In February 1964, at age 34, she married Timothy Cooney, a staff member of New York mayor Robert Wagner, Jr. They met while she was working on A Chance at the Beginning.[16] He was also director of public relations for the New York City Department of Labor and director of New York's Office of Civil Defense. Timothy Cooney would eventually become "an unpaid advocate for the urban poor".[21] Ganz Cooney credited him, whom Davis called "a radical feminist",[22] for making her into a feminist, and later said that he was very supportive and encouraging.[21] Davis called the Cooneys "a delightfully unmatched set, a Spencer Tracy and Katharine Hepburn twosome who married despite differences in upbringing, station, and sobriety".[23]

Joan Ganz Cooney, in her apartment, portrait by Lynn Gilbert, 1977, New York

Sesame Street and the Children's Television WorkshopEdit

In the winter of 1966, Ganz Cooney hosted what she called "a little dinner party"[2] at her apartment near Gramercy Park. In attendance was her husband, her boss Lewis Freedman, and Lloyd and Mary Morrisett, whom the Cooneys knew socially.[24] Lloyd Morrisett was a mid-level executive at Carnegie Corporation (who later became its CEO), and was then responsible for funding educational research. The conversation turned to the possibilities of using television to educate young children; Morrisett raised the question, "Do you think television could be used to teach young children?" Ganz Cooney replied, "I don't know, but I'd like to talk about it."[25] According to Davis, the party was the start of a five-decade long professional relationship between Ganz Cooney and Morrisett.[25] A week later, Ganz Cooney and Freedman met with Morrisett at the offices of Carnegie Corporation to discuss doing a feasibility study on creating an educational television program for preschoolers.[26] Freedman was opposed to Ganz Cooney's involvement because he did not think she would be interested in a project that focused on children and because he did not want to lose her at WNDT, but she was chosen to do the study.[2]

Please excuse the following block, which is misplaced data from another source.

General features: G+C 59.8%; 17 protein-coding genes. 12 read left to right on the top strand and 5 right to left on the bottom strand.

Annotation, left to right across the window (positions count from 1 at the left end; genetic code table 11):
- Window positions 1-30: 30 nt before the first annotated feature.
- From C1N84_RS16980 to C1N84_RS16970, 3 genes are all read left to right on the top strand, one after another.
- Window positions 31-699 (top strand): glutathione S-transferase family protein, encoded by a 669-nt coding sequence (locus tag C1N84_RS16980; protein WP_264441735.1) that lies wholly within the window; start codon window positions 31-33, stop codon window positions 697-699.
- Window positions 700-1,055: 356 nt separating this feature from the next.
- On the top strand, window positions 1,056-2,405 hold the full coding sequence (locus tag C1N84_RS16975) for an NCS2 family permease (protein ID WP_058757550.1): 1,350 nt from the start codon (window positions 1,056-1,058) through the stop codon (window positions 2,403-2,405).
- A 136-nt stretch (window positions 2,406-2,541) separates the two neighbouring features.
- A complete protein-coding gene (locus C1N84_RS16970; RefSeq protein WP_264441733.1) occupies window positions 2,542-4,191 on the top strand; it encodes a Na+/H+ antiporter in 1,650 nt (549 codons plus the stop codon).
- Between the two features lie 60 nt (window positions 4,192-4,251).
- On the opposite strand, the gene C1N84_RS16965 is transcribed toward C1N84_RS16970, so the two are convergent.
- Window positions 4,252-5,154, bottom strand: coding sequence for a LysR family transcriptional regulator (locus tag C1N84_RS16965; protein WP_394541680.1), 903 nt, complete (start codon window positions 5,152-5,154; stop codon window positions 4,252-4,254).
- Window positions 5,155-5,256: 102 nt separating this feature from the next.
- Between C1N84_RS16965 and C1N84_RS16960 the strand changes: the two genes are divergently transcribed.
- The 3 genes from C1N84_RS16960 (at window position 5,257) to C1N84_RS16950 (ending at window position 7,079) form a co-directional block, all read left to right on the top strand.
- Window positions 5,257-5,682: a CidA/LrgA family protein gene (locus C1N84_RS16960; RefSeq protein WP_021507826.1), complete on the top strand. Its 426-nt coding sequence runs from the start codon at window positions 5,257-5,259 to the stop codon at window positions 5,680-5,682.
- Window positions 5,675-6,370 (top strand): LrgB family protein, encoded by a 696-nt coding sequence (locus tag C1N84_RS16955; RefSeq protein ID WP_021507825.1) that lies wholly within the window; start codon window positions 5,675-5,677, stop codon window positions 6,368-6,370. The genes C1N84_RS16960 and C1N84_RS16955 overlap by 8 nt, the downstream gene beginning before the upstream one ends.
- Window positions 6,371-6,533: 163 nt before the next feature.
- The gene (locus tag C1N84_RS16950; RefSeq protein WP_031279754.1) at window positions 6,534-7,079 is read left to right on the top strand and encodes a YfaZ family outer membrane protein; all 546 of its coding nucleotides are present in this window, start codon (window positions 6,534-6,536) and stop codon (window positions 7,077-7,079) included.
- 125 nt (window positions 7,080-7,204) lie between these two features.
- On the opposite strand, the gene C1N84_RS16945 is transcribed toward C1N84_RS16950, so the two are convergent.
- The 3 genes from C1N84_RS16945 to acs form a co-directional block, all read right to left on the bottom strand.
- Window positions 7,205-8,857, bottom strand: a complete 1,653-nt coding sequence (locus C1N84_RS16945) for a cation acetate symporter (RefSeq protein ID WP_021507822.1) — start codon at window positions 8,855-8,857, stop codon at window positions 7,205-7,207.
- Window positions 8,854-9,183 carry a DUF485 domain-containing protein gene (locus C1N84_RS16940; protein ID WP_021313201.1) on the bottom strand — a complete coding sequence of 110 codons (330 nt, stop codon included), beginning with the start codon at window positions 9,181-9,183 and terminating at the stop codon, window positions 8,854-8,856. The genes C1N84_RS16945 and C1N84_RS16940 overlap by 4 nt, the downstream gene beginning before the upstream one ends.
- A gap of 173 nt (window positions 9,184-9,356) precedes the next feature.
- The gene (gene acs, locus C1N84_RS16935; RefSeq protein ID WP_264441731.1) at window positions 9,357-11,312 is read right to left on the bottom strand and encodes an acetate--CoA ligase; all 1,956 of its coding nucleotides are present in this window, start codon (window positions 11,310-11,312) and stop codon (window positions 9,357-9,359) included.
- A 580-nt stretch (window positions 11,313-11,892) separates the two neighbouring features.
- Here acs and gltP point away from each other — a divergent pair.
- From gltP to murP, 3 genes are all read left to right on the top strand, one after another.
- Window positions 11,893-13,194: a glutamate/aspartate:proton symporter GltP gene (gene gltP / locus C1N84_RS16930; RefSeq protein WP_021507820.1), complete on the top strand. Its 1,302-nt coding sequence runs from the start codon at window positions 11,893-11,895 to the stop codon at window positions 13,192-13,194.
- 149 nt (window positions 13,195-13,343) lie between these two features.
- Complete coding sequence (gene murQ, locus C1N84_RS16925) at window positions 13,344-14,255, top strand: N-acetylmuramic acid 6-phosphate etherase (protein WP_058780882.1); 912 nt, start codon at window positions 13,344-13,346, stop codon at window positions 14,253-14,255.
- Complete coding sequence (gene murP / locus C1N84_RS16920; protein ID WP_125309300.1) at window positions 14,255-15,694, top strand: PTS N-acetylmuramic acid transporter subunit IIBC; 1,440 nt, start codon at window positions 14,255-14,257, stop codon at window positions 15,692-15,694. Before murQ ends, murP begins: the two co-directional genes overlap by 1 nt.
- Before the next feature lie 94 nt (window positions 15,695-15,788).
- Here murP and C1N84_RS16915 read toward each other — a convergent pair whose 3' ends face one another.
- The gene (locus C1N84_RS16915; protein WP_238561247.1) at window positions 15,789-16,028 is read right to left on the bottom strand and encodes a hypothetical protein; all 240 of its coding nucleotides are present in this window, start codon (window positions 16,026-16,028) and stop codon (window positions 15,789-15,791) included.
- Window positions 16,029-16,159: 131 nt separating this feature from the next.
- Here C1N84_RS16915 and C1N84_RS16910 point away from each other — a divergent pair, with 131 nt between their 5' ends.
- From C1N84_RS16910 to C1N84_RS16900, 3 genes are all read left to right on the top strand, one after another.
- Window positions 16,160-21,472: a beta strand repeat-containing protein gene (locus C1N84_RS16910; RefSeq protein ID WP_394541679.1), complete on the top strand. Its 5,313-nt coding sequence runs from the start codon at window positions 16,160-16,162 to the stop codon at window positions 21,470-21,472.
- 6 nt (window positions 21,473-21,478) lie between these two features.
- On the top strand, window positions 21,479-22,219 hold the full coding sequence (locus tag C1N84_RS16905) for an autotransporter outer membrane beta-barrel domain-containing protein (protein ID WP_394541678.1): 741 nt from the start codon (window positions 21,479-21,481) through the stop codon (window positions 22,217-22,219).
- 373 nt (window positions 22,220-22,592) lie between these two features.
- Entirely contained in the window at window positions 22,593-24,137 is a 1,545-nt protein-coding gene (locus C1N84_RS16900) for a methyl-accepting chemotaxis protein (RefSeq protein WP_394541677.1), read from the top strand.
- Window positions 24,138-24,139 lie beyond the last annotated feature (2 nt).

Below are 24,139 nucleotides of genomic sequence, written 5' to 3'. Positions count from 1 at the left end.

In the summer of 1967, Ganz Cooney took a leave of absence from WNDT and, funded by Carnegie Corporation, traveled the U.S. and Canada interviewing experts in child development, education, and television. She reported her findings in a fifty-five-page document entitled "The Potential Uses of Television in Preschool Education".[27] The report, which Gikow called "a schematic for the show Sesame Street would become",[28] described what the new show would look like and proposed the creation of a company that oversaw its production, which eventually became known as the Children's Television Workshop (CTW).[2][29] Ganz Cooney later stated that her undergraduate training in Education helped her research and write the study, and that it, along with her Emmy, provided her with credibility in the eyes of both the experts she interviewed and the new show's funding sources.[2] Davis credited Ganz Cooney's motivation to be involved with the project with her journalism skills, learned early in her career, and her idealism, which drove her to want to, as she put it, "make a difference".[30] She later told an interviewer, "I could do a thousand documentaries on poverty and poor people that would be watched by a handful of the convinced, but I was never really going to have an influence on my times".[30] She later told Davis, "Preschoolers were not necessarily my thing. It was using television in a constructive way that turned me on".[31]